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Does anyone know of any information/work on this sum? I found absolutely nothing on the web about it.

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    $\begingroup$ Naive question: why does one expect the value of this sum to have interesting properties? $\endgroup$
    – Yemon Choi
    Jan 27, 2011 at 3:47
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    $\begingroup$ Ah, I see that someone more learned than me has provided links below, which presumably answer my question $\endgroup$
    – Yemon Choi
    Jan 27, 2011 at 3:49
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    $\begingroup$ Kudos for not deleting "why does one expect the value of this sum to have interesting properties?" In retrospect, it was extremely degrading to Ethan Brush, wasn't it? - Well, he never came back to this site. $\endgroup$ Mar 8, 2021 at 18:16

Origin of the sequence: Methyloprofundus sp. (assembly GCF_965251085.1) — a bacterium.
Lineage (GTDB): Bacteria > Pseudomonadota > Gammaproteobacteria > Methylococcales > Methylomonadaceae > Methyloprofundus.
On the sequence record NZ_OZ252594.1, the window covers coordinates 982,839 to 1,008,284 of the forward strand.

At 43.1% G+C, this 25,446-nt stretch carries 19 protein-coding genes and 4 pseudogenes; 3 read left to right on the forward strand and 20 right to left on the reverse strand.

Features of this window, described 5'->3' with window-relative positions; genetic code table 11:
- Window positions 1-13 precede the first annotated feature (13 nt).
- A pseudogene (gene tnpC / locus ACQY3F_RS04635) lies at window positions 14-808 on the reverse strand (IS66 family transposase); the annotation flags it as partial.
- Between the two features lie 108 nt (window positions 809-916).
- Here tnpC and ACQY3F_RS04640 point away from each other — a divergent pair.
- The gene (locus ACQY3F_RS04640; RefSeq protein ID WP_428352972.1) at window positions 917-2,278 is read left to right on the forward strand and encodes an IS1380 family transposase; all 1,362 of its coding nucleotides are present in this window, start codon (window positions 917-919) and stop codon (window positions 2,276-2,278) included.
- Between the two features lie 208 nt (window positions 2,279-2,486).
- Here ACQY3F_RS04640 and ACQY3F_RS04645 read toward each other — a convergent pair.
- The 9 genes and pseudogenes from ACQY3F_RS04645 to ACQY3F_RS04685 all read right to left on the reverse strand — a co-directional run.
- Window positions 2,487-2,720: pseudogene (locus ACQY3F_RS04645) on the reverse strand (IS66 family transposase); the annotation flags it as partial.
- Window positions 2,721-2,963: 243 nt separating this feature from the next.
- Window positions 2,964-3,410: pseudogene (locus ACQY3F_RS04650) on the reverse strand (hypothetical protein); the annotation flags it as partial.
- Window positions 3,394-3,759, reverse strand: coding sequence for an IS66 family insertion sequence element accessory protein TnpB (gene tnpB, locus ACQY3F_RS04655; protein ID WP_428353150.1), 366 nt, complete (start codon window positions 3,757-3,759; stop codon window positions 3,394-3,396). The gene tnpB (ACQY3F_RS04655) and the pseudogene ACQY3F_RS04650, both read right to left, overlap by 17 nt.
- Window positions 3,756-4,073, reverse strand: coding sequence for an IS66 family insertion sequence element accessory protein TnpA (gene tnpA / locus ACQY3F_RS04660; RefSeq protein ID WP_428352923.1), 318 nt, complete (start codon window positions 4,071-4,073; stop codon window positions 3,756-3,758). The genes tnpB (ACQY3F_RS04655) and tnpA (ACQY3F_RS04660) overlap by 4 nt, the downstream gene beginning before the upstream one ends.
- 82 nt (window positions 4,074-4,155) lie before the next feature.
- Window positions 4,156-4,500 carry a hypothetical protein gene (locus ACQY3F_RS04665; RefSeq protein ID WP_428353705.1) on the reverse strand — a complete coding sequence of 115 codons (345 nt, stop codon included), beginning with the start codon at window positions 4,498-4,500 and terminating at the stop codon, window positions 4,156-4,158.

• $\begingroup$ @niloderoock Your definition of "extremely degrading" doesn't agree with mine. $\endgroup$ Jan 20 at 20:17
  • $\begingroup$ Something must have been deleted because I don't understand my own reaction from what I can see here. $\endgroup$ Jan 28 at 11:12

1 Answer 1

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This would be $P(2)$, where $P$ is the "prime zeta function," q.v.

A couple of very old references are C. W. Merrifield, The Sums of the Series of Reciprocals of the Prime Numbers and of Their Powers, Proc. Roy. Soc. London 33 (1881) 4–10. doi:10.1098/rspl.1881.0063. JSTOR 113877

J. W. L. Glaisher, On the Sums of Inverse Powers of the Prime Numbers, Quart. J. Math. 25 (1891) 347–362.

EDIT: A more recent source is Steven R Finch, Mathematical Constants, page 95: The sum of the squared reciprocals of primes is $$N=\sum_p{1\over p^2}=\sum_{k=1}^{\infty}{\mu(k)\over k}\log(\zeta(2k))=0.4522474200\dots$$

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